So I went to see The Hunger Games this past weekend. It was a pretty good adaptation of the book, to a point. Why yes, I am one of those annoying people who reads the book, watches the movie, then critiques it when the film doesn’t follow the book EXACTLY. Which is unrealistic, I know. When a book is turned into a movie it can’t always be preserved exactly for various reasons: namely, time constraints. But in the case of The Hunger Games certain key parts were cut out that, at least in my opinion, were vital to the book.

Before I go on, in case anyone doesn’t for whatever reason doesn’t know the plot of The Hunger Games by now, I’ll give you a quick summary: it follows Katniss Everdeen, who takes her sister’s place in something called the Hunger Games, where children are forced to fight to the death while it’s broadcasted on live TV. The last one standing wins. There are 12 poor districts who must offer up a boy and girl to fight, while the Capitol, a wealthy, cruel overlord-y type place, watches and celebrates. They use the Hunger Games as a tool of oppression, since many years ago the districts revolted against the Capitol and failed. The Hunger Games are the Capitol’s way of saying “Look, we take your children and kill them and you can do nothing about it.”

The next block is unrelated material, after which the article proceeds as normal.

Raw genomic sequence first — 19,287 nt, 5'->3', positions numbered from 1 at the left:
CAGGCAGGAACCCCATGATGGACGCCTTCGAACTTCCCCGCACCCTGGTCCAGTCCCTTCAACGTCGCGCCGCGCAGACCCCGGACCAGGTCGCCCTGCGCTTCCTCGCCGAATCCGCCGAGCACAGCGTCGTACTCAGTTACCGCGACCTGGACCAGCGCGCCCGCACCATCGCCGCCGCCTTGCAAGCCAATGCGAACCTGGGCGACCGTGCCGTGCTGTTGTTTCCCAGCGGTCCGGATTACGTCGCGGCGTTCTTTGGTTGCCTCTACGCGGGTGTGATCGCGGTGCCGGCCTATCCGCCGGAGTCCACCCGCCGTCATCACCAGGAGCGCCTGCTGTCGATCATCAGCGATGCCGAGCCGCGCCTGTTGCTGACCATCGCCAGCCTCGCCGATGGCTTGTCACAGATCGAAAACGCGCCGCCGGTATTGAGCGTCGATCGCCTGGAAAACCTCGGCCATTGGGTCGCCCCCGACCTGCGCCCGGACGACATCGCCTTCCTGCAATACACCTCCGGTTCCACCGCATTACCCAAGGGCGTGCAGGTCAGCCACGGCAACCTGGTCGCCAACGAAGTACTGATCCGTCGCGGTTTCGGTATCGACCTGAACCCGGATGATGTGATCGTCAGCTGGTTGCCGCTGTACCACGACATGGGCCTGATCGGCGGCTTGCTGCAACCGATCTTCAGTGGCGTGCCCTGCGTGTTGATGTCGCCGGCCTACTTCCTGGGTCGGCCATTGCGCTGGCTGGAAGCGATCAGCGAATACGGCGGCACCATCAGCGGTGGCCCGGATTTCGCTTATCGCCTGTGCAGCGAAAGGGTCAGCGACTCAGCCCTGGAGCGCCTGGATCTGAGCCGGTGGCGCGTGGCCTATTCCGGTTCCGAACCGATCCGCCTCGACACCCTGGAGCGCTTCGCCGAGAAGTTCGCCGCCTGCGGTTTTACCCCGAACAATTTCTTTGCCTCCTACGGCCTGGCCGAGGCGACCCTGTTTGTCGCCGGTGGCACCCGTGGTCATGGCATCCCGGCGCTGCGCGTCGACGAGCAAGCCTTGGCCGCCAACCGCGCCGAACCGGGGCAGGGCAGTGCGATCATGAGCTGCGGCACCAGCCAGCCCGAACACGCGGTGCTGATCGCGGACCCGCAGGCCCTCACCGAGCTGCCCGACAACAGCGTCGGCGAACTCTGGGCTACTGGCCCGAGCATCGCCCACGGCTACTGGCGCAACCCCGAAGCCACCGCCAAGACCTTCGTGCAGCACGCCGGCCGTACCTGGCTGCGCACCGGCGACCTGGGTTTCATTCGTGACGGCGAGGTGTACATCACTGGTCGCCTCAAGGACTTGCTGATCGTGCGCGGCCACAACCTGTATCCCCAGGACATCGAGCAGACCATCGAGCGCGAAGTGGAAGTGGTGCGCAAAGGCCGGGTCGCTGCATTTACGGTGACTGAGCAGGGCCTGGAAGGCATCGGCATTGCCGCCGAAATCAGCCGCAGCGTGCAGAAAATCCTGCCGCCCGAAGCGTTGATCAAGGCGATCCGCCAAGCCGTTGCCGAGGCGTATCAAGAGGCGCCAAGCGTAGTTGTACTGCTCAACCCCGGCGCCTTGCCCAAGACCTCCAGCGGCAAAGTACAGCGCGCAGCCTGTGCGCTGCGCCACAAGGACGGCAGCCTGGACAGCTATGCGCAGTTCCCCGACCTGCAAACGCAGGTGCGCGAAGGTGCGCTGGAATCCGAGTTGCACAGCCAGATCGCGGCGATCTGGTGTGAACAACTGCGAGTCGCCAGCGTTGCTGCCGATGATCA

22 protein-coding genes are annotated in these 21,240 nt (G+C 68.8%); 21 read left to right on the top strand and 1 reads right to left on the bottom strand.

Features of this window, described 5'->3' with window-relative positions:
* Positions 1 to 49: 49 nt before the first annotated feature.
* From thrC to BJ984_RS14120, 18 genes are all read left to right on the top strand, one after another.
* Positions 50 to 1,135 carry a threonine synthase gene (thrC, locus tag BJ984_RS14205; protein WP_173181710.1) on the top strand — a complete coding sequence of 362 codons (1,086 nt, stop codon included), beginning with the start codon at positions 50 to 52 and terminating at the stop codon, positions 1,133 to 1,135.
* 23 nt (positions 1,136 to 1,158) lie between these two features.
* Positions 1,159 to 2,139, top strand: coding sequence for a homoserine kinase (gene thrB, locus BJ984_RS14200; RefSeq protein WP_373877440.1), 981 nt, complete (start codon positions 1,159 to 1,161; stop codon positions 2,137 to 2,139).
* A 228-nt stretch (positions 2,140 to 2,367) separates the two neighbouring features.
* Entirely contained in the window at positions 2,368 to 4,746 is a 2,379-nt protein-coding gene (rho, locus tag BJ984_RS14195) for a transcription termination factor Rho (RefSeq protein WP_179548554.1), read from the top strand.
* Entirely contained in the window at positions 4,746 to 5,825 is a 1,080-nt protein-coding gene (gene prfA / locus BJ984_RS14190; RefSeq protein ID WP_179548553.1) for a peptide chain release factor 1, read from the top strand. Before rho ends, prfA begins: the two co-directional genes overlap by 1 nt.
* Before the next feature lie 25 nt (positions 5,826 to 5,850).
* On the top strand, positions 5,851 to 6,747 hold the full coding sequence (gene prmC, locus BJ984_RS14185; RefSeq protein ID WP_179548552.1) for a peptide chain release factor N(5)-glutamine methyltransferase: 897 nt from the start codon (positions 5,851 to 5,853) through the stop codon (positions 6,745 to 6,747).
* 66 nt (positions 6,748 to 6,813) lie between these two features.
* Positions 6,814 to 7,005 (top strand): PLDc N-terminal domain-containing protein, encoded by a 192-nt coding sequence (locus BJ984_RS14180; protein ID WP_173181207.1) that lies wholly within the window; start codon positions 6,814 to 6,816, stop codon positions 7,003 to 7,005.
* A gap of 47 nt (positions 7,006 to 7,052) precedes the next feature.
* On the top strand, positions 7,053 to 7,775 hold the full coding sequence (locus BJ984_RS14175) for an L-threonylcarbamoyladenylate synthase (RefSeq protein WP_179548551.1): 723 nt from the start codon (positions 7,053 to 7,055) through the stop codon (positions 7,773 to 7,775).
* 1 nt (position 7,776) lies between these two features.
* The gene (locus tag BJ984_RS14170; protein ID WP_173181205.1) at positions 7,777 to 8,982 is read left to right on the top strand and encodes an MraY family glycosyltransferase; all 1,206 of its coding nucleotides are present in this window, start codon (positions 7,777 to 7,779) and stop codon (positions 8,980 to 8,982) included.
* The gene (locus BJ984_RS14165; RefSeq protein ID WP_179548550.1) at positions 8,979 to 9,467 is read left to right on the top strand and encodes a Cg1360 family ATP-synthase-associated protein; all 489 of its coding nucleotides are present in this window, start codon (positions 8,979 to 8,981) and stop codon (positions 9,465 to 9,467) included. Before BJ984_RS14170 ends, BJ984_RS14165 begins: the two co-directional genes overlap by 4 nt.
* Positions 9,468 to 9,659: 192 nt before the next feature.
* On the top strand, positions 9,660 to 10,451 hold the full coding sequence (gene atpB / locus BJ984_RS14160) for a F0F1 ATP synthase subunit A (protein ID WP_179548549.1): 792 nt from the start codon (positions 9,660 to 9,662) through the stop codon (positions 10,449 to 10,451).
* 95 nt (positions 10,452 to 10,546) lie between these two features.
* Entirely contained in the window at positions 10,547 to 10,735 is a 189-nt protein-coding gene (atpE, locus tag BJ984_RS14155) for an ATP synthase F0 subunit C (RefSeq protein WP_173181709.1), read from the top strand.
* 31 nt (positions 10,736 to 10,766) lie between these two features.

It’s such a good book. The movie wasn’t bad, but there were parts where I wish they’d stayed a little more true to the book.

While reading the book, or even watching the movie, it’s impossible not to see the comparisons Suzanne Collins makes between the post apocalyptic world of Panem to our modern day Western culture. The Capitol is a place where its citizens want to look young, thin and beautiful, taking great pains to achieve all three, while the districts (or at least Katniss’s impoverished District 12) view age as an achievement, when so many people die young; being fat is something to be jealous of–it means you have enough (and more!) to eat. The Capitol, in its extravagance, has its warped idea of beauty, to the point where the rest of the districts are disturbed by what the Capitol thinks is “fashionable”.

SOUND FAMILIAR? IT SHOULD.